With all this, his lifestyle also improved a lot. He owned several properties and lived in his infamous house, a 15000 square feet sea-facing penthouse with a swimming pool and a mini-golf course. He also had a fleet of cars, including the Toyota Corolla and his infamous Lexus, which even the wealthy businessmen of India couldn’t afford at that time.
All this was heavily in the public’s eyes, and he was considered the ‘God of Common Man.’ People had high hopes back then and thought that if Harshad, who used to live in slums, could make it, everyone could make it. He was regarded as a very learned man and witty as well.
THE ACTUAL SCAM
The Indian economy was evolving at a very slow pace back in the 80-90s, all thanks to the rigid system and old school guidelines implemented by the RBI. At that time, in comparison to India, the world was evolving at a swift pace. Still, India was far behind that, so we had to be dependent on the foreign banks and their investment in the Indian markets to support the economy.
People were also very fast to realize the loopholes in the government system and had found means and ways to exploit them, and the exploitation happened at such a high rate that it started to come in the eyes of the RBI and SEBI.
The 1992 scam was the biggest money market scam ever committed in India, and it was a systematic stock fraud that involved the usage of fake Bank receipts and stamp papers. Eventually, the Indian Stock Market crashed.
Earlier, the stockbrokers used to divert the money from the banks into the stock market; they would promise the banks interests in the cash and profit in the market by keeping it in an uptrend.
There were various instances during the 1980-1990s because of which the market should have fallen by massive points. Still, it kept on rising despite the Prime Minister’s death and other things that impacted the country’s economy.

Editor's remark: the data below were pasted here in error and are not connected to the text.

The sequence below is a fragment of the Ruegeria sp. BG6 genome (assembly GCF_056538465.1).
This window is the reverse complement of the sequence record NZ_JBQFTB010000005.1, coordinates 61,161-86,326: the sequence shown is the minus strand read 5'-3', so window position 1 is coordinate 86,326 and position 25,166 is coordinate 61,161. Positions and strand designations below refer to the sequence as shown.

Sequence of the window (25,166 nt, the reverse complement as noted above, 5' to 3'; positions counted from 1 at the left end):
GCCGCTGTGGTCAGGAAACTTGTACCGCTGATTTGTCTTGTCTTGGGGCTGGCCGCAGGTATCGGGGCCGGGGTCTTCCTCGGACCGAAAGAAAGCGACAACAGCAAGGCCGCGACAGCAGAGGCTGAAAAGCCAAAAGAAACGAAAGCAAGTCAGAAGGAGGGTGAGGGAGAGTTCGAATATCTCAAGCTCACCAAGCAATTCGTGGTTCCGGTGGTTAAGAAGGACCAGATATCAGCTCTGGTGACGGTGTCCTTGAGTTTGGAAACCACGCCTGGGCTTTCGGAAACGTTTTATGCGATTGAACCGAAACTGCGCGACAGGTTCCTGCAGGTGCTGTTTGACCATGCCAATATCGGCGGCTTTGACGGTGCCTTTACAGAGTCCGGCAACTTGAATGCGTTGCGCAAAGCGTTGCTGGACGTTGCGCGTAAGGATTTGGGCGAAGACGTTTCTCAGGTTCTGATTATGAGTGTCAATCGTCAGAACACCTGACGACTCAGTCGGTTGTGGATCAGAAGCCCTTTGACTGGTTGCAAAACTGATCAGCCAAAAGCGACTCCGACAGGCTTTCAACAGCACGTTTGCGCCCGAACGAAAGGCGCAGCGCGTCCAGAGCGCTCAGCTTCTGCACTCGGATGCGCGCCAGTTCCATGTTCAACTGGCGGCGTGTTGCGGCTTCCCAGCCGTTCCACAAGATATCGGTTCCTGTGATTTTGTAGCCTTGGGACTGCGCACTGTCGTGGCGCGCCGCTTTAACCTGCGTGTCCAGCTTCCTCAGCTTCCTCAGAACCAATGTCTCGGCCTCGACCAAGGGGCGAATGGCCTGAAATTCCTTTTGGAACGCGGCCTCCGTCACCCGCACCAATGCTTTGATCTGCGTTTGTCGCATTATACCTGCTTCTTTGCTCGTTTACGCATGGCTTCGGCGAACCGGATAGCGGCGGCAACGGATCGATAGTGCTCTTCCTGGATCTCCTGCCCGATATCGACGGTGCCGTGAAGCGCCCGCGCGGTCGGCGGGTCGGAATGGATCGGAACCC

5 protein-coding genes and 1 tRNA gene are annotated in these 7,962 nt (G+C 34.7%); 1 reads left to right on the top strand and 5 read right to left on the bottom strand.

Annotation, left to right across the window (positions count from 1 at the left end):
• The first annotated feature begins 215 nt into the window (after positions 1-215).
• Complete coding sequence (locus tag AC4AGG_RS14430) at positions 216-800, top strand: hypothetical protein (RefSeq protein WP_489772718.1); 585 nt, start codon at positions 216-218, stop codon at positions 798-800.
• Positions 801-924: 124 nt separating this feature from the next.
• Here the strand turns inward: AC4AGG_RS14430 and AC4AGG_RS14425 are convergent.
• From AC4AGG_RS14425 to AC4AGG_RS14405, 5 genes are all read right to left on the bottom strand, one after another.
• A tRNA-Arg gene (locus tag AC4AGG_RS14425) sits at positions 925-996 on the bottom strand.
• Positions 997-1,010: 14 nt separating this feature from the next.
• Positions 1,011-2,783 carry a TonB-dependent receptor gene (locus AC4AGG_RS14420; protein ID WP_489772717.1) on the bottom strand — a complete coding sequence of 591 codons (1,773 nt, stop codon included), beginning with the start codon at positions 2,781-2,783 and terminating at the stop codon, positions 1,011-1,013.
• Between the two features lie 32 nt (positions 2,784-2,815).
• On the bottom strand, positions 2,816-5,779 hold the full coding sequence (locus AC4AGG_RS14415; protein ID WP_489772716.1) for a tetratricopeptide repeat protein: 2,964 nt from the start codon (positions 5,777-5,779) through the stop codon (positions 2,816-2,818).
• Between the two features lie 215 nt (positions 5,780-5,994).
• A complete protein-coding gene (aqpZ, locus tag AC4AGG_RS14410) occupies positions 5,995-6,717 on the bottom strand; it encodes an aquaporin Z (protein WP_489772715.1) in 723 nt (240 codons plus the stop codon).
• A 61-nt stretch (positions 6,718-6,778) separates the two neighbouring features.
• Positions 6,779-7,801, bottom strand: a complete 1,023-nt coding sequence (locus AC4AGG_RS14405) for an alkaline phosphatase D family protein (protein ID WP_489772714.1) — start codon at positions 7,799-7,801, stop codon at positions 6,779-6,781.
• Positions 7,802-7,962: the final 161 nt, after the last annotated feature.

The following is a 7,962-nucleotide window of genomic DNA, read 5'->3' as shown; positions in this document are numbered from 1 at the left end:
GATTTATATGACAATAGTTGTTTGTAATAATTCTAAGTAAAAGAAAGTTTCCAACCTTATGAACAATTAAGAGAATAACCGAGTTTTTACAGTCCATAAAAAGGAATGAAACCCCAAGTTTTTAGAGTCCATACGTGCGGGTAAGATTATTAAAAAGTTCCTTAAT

The stockbrokers, including Harshad, would manipulate the market by buying the stocks in huge quantities, keeping the market in upstand only. The price of ACC cement rose to a whopping 9k at that time.
According to RBI’s calculations, the total amount of the scam was approximately Rs. 1000 Billion. The impact of the fraud had many consequences, which included the loss of money to lakhs of families and the immediate crash of the stock market. The index fell from 4500 to 2500.
Harshad died at the age of 47 when he was in jail under police custody. Later on, many charges were waived off from his name, but many were left for his family to clean. His brother went on to pursue law in his 50s and currently works as a lawyer in Mumbai; he also single-handedly paid all the debts which Harshad left behind — a sum of 1700 crores.
There are no known whereabouts of Harshad’s wife and son. Some say that they have left India and live in the USA, but their whereabouts are unknown to the public.
The Scam 1992 was not wholly Harshad’s fault, but he was the big fish in the sea which was caught quickly, and there was no one to bail him out as people cornered him. It was later found that this was all part of the chain of various scams, and many names, even those who brought Harshad down, went down as well.